We’re still searching for old game info sites that are still up in 2023. Another couple of use are Video Game Maps, last updated in 2007 but still available, and Revned’s Video Game Maps, which saw its last edit in 2016, but is mirrored on Github.
For the past 20 years it’s felt like any game information you could ever hope to find is out there on the World Wide Web, somewhere, but as both the people who grew up playing these games grow old, and the drive and motivation to start and maintain websites has diminished with the popularity of social media, this is increasingly no longer the case. Sometimes you can find vanished websites on the Wayback Machine, but it’s a lot harder to find things there, Wayback often misses images, their web archives are often incomplete, and server-side scripts are broken by archiving so dynamic content is usually dead, the page contents locked in the state it was at when the time of archival.
I’ve banged this drum a lot lately it feels like, but I have to reemphasize that the internet is not forever, and as Ryan North has told us lately, even the most popular website in the world is one missed bill from disappearing, probably forever. As this happens more and more often, big and well-funded content hosts like Fandom and Github persist, while smaller, independent information sources tend to fall away, which results in a rich-get-richer feedback loop. Independent sources of accurate information are so important, no matter the subject. It is difficult to fault anyone unwilling to keep content up and updated for a large portion of their lives, but whenever it happens, I appreciate it.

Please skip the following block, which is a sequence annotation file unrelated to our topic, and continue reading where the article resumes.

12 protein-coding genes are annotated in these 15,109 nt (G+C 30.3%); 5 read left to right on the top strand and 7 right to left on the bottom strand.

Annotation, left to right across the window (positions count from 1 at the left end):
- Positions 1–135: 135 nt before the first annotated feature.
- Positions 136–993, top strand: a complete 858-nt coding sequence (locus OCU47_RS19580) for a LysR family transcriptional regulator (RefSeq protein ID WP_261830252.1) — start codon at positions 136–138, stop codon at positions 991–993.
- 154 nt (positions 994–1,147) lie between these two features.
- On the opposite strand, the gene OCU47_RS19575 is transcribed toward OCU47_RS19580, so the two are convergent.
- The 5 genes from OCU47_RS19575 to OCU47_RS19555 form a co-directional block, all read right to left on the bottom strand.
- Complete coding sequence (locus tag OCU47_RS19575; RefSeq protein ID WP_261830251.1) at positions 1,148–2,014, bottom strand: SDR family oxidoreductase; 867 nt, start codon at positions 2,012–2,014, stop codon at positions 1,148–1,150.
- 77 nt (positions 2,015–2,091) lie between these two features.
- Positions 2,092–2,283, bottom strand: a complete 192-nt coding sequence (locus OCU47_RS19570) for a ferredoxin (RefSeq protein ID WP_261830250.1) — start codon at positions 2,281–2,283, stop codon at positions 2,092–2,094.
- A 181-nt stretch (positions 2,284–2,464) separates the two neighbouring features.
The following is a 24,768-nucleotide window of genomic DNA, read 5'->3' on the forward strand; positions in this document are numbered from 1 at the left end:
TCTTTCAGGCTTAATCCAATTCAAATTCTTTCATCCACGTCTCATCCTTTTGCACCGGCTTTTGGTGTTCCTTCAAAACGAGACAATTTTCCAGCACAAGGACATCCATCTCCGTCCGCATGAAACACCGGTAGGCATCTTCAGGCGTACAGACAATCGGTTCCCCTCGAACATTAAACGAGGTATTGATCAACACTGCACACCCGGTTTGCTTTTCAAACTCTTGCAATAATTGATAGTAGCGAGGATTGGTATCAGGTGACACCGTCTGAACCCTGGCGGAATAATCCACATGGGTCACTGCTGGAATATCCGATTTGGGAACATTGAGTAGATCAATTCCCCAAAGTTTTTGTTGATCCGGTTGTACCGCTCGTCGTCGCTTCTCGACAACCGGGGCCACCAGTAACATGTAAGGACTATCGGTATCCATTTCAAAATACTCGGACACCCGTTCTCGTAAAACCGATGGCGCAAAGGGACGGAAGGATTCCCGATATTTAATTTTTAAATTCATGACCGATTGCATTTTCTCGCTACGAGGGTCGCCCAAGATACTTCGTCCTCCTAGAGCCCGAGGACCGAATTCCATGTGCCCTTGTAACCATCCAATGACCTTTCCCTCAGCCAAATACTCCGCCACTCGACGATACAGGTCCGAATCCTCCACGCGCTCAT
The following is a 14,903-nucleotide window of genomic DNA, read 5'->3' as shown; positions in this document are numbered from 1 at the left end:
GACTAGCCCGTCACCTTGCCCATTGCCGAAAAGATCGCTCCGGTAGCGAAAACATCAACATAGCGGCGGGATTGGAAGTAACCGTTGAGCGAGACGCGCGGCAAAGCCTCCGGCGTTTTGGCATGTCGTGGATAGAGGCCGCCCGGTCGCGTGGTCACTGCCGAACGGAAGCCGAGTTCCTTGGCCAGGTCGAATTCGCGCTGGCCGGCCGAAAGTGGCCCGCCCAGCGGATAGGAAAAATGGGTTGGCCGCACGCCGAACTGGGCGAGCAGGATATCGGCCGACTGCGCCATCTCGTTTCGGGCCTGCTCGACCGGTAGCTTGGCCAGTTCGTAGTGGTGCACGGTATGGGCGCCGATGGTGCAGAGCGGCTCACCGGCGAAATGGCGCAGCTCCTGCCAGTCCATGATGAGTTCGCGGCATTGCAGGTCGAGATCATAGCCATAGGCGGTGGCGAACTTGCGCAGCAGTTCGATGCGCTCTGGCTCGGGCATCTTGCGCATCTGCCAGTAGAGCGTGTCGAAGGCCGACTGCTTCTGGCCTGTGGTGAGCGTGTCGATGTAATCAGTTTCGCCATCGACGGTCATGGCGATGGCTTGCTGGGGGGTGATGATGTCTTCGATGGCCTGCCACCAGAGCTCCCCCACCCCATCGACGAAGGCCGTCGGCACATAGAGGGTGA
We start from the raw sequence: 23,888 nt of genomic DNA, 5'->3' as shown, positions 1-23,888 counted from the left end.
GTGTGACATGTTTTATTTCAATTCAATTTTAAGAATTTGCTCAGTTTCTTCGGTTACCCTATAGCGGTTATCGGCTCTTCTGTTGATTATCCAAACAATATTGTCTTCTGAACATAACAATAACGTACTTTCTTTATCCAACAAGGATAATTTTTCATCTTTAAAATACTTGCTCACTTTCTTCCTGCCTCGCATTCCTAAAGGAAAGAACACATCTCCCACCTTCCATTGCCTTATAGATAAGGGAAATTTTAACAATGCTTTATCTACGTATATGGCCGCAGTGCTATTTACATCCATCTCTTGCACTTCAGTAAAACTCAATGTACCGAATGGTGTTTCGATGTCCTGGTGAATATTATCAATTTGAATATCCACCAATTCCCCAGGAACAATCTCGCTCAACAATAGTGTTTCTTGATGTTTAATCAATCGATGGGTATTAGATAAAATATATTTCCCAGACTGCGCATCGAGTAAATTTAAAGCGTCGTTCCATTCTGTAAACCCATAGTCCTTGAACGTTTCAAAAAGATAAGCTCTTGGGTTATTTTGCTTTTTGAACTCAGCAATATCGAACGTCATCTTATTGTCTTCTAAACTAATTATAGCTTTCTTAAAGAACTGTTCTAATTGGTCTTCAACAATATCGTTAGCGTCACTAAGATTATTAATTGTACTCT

So I’ve been trying to celebrate the best, most long-lived websites out there, and NES Maps, and its sister site SNES Maps, qualifies, going back to around 2006. That’s 17 years! And it’s still there, quietly providing maps of just about any NES game you might want to find information on.
It’s not perfect. Their labeled maps of Castlevania III, I discovered just now, are incomplete, cutting off after Block 5, promising that more is coming soon for who knows how many years. But most other games have complete maps, including a number of Japanese-only title. It’s truly a great resource, and I hope they can figure out a way to keep it going for the long term.